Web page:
>> compensate for hand shake. Since there is no perfect optics on this
    >> planet, *extra* error must be introduced, as a result.

    >
    > Why do you assume that there is an extra element or group?


    Maybe because the Canon 7-200/2.8 IS is the most complex lens Canon makes.

    (But you do have a good point<g>. Still, I'd think that you'd have to design
    the lens with IS in mind so that there is an appropriate group to move
    around.)

    David J. Littleboy
    Tokyo, Japan
    David J. Littleboy, Sep 24, 2006
    #5
  6. "RiceHigh" <> wrote in message
    news:...


    IS and VR systems employ an *extra* correction lens element to
    compensate for hand shake. Since there is no perfect optics on this
    planet, *extra* error must be introduced, as a result.

    Also, the "IS" name is very misleading, since the lens has absolutely no
    control over the motion of the subject. - It can only compensate (to some
    degree) for camera motion. People who take these things to sporting events
    will usually come home with lousy pictures.......
    William Graham, Sep 24, 2006
    #6
  7. David J. Littleboy wrote:
    > "David J Taylor"
    > <-this-bit.nor-this-part.uk> wrote:

    []
    >> Why do you assume that there is an extra element or group?

    >
    > Maybe because the Canon 7-200/2.8 IS is the most complex lens Canon
    > makes.
    > (But you do have a good point<g>. Still, I'd think that you'd have to
    > design the lens with IS in mind so that there is an appropriate group
    > to move around.)
    >
    > David J. Littleboy
    > Tokyo, Japan


    I would have thought that the last thing the lens designers wanted was to
    introduce any unnecessary extra element or groups, and that by suitable
    design one of the existing groups could become the moving element. Yes,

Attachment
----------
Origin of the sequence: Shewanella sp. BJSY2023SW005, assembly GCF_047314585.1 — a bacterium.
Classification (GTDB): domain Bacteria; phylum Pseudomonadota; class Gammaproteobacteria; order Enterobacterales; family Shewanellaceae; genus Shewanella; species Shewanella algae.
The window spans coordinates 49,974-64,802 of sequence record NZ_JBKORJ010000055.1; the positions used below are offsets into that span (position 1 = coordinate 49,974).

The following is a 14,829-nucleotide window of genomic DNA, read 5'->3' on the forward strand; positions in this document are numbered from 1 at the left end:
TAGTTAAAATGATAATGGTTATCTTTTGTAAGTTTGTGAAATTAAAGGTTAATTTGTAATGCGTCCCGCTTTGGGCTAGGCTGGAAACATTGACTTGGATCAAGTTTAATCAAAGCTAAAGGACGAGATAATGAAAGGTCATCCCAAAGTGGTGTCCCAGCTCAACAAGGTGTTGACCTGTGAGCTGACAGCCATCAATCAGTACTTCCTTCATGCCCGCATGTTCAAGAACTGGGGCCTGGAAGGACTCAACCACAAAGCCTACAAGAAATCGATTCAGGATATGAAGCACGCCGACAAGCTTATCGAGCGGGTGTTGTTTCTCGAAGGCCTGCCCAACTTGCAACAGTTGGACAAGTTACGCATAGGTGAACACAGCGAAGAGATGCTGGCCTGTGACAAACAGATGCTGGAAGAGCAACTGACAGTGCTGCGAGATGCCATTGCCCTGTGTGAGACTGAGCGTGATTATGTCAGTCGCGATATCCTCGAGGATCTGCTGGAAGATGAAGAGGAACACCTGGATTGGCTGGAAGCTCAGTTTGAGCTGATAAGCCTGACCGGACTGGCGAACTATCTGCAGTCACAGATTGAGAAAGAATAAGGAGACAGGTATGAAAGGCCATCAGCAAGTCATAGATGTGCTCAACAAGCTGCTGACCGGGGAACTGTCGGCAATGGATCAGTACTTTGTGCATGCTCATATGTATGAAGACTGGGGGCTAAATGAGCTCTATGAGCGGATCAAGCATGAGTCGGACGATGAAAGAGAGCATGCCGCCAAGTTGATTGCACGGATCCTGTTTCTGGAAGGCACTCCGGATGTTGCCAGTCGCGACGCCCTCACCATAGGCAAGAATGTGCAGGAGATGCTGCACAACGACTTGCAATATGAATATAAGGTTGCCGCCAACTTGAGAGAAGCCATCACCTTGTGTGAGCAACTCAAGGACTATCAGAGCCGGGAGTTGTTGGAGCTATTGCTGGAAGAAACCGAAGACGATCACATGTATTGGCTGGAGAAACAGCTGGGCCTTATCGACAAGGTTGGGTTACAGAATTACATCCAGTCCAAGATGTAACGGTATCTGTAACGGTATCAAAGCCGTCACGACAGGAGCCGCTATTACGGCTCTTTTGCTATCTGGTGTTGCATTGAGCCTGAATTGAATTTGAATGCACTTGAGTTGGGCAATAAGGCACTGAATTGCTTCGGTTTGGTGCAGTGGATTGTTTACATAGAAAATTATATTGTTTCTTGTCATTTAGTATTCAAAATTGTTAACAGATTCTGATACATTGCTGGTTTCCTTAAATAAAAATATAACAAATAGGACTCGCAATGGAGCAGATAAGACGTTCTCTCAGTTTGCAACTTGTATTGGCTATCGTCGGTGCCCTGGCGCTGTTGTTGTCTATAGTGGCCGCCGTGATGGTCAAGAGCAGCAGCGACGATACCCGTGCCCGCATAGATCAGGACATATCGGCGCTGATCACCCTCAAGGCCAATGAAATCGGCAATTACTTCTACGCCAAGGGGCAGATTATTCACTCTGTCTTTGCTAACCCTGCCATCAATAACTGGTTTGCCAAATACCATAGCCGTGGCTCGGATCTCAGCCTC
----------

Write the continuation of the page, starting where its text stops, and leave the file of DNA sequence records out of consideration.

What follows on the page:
it might require slight changes in the lens design, though....... Of
    course, lens design evolves and trade-offs change with time.

    IANALD (I am not a lens designer).

    David
    David J Taylor, Sep 24, 2006
    #7
  8. RiceHigh

    POTD.com.au Guest

    "RiceHigh" <> wrote in message
    news:...

    POTD.com.au ??:
    > and the basis for the comment....
    >
    > "Same applies to Canon and Nikon's IS and VR system here, the additional
    > correction IS/VR lens will simply introduce extra errors optically,
    > undoubtedly."
    >
    > ...is??


    > IS and VR systems employ an *extra* correction lens element to
    > compensate for hand shake. Since there is no perfect optics on this
    > planet, *extra* error must be introduced, as a result.


    > RiceHigh
    > +http://www.geocities.com/ricehigh




    Well EVERY lens is a handful of errors then, as no single element is
    perfect..... nor are all elements the same.... so it could well be that a
    Canon/Nikon lens with IS is still a truck load better than another
    manufacture's lens without, because the Canon/Nikon offerings are better
    optically to begin with.

    Personally I owned two Canon 70-200 2.8 L lenses, one with IS and one
    without. I shot a bazillion tests with those lenses and there was no, zero,
    nada, zilch perceivable difference in the images they produced.
    POTD.com.au, Sep 25, 2006
    #8
  9. RiceHigh

    ASAAR Guest

    On Mon, 25 Sep 2006 02:41:03 GMT, POTD.com.au wrote:

    > Well EVERY lens is a handful of errors then, as no single element is
    > perfect..... nor are all elements the same.... so it could well be that a
    > Canon/Nikon lens with IS is still a truck load better than another
    > manufacture's lens without, because the Canon/Nikon offerings are better
    > optically to begin with.
    >
    > Personally I owned two Canon 70-200 2.8 L lenses, one with IS and one
    > without. I shot a bazillion tests with those lenses and there was no, zero,
    > nada, zilch perceivable difference in the images they produced.


    I wonder if the more effective IS/VR is, the more it might
    contribute a slight keystone distortion. This might occur not
    specifically because an extra lens is used, as cameras that shift
    the sensor instead could produce the same effect. I don't know if